As the major inconvenience to the weekend, Sunday trading hours force me to squeeze a weeks worth of shopping into 1.5 days. My task of zig-zagging between various shops is not helped by the fact that everyone else is doing exactly the same or simply just getting in my way. From mums and kids having done all their shopping during the week, have nothing better to do than idle about taking up the rest of the walk way unused by the other oxygen thieves; the grey army.
We all know that these trading hours are a religiously based as they inconvenience most of us so that a one religious group can sure of their influence. It is yet another example of how we are far from the secular society most of us believe we live in. I often wonder if the reason weekend shopping is so manic is because of the time limit.
The DTI launched a review of the existing Sunday trading legislation in January 2006, and was considering extending permitted Sunday trading hours from six to nine. There are no laws restricting the trading hours of between Monday and Saturday so rather than an extension the government should just abolish the christian based trading restrictions and allow businesses to decide their own hours.
Smaller shops currently have no restrictions on Sunday opening hours, and have whined that any changes in the law could place them at a disadvantage, making it harder to compete against large supermarkets and chain stores.
Under the Sunday Trading Act 1994 a shop that is less than 280 square metres in size can open at will on Sunday. However, shops bigger than this can only open for six hours (consecutive) between 10am and 6pm given that:
1. They notify the local authority
2. Provide visual signs of their opening hours both internally and externally.
All businesses MUST close on two specific Sundays:
1. Easter Sunday
2. Christmas Day (falling on a Sunday)
The DTI (unable to do its own work) appointed (at tax payers expense) Indepen Consulting (an independent management and economic consultancy) to produce an economic cost-benefit analysis report on the impact of allowing large shops to open for longe. The headline conclusion of the cost benefit analysis is that the net economic benefit of full liberalisation is worth £20.3 billion over 20 years or £1.4 billion per annum. The report also states that the net benefit of allowing large shops to open on Easter Sunday would be £1.03 billion over 20 years.
The proposals were opposed by unions, religious groups (christian), and more than 220 MPs.
Sunday Shopping Review
In November 2005, Alan Johnson, then Secretary of State, asked DTI officials to review the pros and cons of relaxing the restrictions on Sunday shop opening hours. The Sunday Trading Act 1994, and hence the review, only applies to England and Wales.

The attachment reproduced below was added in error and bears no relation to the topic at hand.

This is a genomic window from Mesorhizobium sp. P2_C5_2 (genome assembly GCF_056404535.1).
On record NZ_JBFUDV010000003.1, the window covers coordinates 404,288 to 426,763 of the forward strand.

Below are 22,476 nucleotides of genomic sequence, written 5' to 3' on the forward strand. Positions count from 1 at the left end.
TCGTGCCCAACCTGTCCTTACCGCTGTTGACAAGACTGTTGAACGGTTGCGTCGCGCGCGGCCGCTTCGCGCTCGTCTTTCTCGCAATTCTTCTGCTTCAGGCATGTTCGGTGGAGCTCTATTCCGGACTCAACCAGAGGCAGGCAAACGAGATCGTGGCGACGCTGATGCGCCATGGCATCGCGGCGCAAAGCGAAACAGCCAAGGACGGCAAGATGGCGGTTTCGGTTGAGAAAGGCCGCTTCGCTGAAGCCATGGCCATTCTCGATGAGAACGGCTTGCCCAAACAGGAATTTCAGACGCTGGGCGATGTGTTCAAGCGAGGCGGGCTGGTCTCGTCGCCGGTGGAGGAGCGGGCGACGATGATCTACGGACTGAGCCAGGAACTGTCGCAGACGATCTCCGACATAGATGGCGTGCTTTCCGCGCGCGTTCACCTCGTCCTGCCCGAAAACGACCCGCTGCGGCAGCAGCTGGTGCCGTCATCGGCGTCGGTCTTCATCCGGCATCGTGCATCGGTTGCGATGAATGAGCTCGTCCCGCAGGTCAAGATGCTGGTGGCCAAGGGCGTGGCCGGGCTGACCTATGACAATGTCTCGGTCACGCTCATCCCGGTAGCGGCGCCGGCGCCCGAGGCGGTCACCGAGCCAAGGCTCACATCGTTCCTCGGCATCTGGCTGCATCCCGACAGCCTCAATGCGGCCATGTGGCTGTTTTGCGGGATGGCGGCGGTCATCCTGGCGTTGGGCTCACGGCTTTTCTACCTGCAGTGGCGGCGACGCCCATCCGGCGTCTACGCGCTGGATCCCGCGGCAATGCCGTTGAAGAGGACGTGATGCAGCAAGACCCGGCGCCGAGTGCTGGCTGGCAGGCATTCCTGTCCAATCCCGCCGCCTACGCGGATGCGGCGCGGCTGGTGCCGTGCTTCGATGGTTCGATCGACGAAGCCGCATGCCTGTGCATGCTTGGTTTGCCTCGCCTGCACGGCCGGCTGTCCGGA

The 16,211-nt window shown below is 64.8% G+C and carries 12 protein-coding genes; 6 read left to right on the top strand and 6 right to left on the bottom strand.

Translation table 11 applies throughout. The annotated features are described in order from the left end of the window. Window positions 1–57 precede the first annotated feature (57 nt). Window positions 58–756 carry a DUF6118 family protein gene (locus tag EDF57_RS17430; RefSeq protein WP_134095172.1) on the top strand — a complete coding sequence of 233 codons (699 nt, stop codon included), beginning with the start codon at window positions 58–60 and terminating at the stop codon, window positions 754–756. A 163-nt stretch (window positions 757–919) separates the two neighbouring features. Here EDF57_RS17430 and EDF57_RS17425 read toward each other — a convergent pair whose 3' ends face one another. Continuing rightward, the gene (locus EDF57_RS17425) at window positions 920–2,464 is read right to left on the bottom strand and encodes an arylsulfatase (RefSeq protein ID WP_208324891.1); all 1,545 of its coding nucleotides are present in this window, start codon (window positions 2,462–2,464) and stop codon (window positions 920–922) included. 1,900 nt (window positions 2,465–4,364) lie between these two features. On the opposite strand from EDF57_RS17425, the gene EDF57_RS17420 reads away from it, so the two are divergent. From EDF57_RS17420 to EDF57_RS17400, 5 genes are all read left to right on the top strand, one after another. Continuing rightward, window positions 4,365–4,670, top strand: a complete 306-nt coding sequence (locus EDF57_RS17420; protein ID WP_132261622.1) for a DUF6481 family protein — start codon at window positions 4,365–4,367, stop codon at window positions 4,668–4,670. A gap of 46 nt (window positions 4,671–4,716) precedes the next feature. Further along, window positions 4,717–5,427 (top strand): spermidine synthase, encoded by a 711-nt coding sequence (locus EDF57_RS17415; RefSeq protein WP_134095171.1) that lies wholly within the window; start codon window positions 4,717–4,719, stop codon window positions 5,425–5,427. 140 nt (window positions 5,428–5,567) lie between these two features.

From January to April 2006 we asked for views and evidence on this subject from consumers, religious groups, employees and businesses, not only on the economic case, but on all aspects of further relaxation of the current restrictions. A summary of the responses is available on the right.
During February 2006 we held a Small Business Service Focus group on the impact of relaxing the restrictions on Sunday shopping hours. A full report of this discussion can be found on the right.
In early 2006 the DTI appointed Indepen Consulting (an independent management and economic consultancy) to produce an economic cost-benefit analysis report on the impact of allowing large shops to open for longer. A full version of their report was published in May 2006 and can be found on the right.
As part of the consultation process, DTI organised a half-day conference in London on 10 May 2006 to discuss Indepen’s analysis. To the right are:
- Indepen’s main presentation on the cost benefit analysis
- Indepen’s presentation on international comparisons
- a full report of the conference, including a summary of the discussions in the various forums
On 6 July Secretary of State Alistair Darling announced that the government had listened to the results of the informal consultation and having looked at the evidence on all aspects of the issue, concluded that there should be no change to the Sunday trading laws.
The DTI have said that they considered all aspects of the impact of changes to Sunday trading; “It is clear that there is no substantial demand for change to the present regime. Most respondents believe the current situation strikes the right balance between all the interests involved. After considering all the evidence received, we have concluded that this is not the right time to make any changes to the Sunday trading laws.”
When does the government give up the chance for an extra £3.55 billion? When it rocks the boat with religious voters.